2014 NFL Draft Scouting Snapshot: Marqise Lee Truly Elite
When it comes to NFL draft prospects, the term elite gets thrown around a little too often for my liking. I try and never use it unless I really think a player deserves it. For USC wide receiver Marqise Lee, the term seems to fit. Here is a preseason look at the top wide receiver in the upcoming 2014 NFL Draft and one of the best players overall, draft eligible.
Lee is a dominant player. He is only 6-foot-1, but it never shows on the field. He runs crisp routes, smooth in-and-out of his breaks. He is strong and physical, and can shield off defenders, especially in interior routes. His on-field quickness is outstanding and he is able to get open with the smooth steps of a future star. Lee can really put his foot in the dirt and turn on a dime, keeping his shoulders low and leverage on his side.
When the ball is in the air, it’s Lee’s and everyone else is going to have to work for it. He has live hands and really goes out and gets the football, often waiting until the last instant just to fool defenders. He’s also a very good leaper and shows great timing, able to high point the football and, with his strength, just take it away from anyone who gets into his area.
Some critics will look at Lee and wish he were 6-4, but this is no shortcoming to me. His skill set makes up for his size, and neutralizes any problems he may have. Also, the passing tree at USC wasn’t deep. While I’ve never see Lee run a bad route, it is a consideration of the number of routes he runs. Other than this, it’s very hard to pick apart his game. He’s a more than capable run blocker and brings that powerful and physical mentality to all facets of his game.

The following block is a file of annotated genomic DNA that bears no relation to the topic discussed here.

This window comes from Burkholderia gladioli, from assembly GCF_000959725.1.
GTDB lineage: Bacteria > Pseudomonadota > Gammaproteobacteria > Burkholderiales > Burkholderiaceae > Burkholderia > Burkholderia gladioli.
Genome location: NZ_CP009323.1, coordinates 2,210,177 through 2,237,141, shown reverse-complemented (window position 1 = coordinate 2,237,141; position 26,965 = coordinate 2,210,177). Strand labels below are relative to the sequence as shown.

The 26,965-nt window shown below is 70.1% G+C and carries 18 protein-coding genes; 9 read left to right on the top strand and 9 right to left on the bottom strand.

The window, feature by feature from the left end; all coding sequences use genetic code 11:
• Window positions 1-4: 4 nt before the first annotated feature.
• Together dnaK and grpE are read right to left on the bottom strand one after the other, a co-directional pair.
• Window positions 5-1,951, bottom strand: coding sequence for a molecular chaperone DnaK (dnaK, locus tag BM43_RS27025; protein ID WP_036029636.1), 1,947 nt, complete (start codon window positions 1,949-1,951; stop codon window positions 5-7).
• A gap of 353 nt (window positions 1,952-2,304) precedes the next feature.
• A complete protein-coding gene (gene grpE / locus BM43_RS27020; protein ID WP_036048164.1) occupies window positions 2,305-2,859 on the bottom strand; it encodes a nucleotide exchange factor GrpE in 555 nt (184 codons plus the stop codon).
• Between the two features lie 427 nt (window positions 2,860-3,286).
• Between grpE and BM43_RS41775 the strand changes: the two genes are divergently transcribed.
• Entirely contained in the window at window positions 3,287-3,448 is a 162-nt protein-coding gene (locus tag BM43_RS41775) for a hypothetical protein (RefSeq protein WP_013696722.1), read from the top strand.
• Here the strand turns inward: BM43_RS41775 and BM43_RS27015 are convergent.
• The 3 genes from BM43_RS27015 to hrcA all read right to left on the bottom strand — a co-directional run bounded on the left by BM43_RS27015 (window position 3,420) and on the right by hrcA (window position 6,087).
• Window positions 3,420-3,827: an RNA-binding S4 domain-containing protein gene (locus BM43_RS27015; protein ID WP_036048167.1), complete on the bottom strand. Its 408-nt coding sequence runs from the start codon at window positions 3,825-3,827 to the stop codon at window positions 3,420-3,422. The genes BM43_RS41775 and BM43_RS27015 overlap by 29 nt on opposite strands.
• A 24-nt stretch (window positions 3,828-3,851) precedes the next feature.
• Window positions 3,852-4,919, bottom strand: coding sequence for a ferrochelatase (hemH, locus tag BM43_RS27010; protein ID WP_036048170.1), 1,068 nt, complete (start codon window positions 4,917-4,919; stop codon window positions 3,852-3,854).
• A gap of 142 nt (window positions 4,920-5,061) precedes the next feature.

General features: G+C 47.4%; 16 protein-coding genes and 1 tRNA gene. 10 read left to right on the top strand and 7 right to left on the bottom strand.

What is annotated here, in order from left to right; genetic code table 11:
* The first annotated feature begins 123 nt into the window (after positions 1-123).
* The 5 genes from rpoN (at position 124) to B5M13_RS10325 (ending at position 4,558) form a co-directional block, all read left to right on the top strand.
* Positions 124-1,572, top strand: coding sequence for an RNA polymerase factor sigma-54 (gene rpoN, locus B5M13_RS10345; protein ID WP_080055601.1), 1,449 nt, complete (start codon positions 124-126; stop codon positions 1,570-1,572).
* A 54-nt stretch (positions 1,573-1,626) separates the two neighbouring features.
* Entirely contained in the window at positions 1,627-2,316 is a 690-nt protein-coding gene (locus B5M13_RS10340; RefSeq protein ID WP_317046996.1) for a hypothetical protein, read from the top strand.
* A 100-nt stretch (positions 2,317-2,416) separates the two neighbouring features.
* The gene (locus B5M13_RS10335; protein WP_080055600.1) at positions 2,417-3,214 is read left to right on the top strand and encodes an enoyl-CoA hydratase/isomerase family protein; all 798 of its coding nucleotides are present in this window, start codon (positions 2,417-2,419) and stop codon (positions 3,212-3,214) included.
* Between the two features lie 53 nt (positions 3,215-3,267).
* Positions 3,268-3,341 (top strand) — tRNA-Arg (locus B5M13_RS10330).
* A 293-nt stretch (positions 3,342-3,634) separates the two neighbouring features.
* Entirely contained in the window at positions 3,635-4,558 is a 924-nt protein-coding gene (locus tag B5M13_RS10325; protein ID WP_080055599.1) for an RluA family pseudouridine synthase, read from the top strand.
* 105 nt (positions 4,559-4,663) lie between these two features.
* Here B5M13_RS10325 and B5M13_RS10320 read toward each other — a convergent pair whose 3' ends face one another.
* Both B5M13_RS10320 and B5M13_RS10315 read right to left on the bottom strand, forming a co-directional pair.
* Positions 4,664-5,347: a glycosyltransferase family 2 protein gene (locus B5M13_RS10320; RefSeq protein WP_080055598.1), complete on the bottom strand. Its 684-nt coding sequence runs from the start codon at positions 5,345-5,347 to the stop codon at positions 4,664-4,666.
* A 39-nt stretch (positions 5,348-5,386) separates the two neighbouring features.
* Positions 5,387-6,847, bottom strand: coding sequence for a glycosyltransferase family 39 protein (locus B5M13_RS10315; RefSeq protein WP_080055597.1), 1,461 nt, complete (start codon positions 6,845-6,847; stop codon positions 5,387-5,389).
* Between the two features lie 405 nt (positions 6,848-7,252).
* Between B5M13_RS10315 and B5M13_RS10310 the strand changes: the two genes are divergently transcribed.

The USC offense uses a lot of short routes, asking the receivers to get yards after the catch. That’s a part of Lee’s game that has to be very exciting to NFL franchises. Once he gets the football in his hands, he turns into a power running back with speed. He has no qualms about dropping his shoulder and running over a would-be tackler, or turning on the jets and running away from them. He rarely looks to go down easy, and is always working to get that extra yard rather than get out of bounds.
When I look ahead to 2013, the biggest question for me will be how Lee does minus his favorite quarterback and fellow wide receiver as Matt Barkley and Robert Woods have both moved on to the NFL. Woods is going to see even more coverage, have to beat more press at the line and navigate more bracket coverages than last season. If he can do all that and have a season like 2012, he should be able to cement a spot in the top five of the first round.
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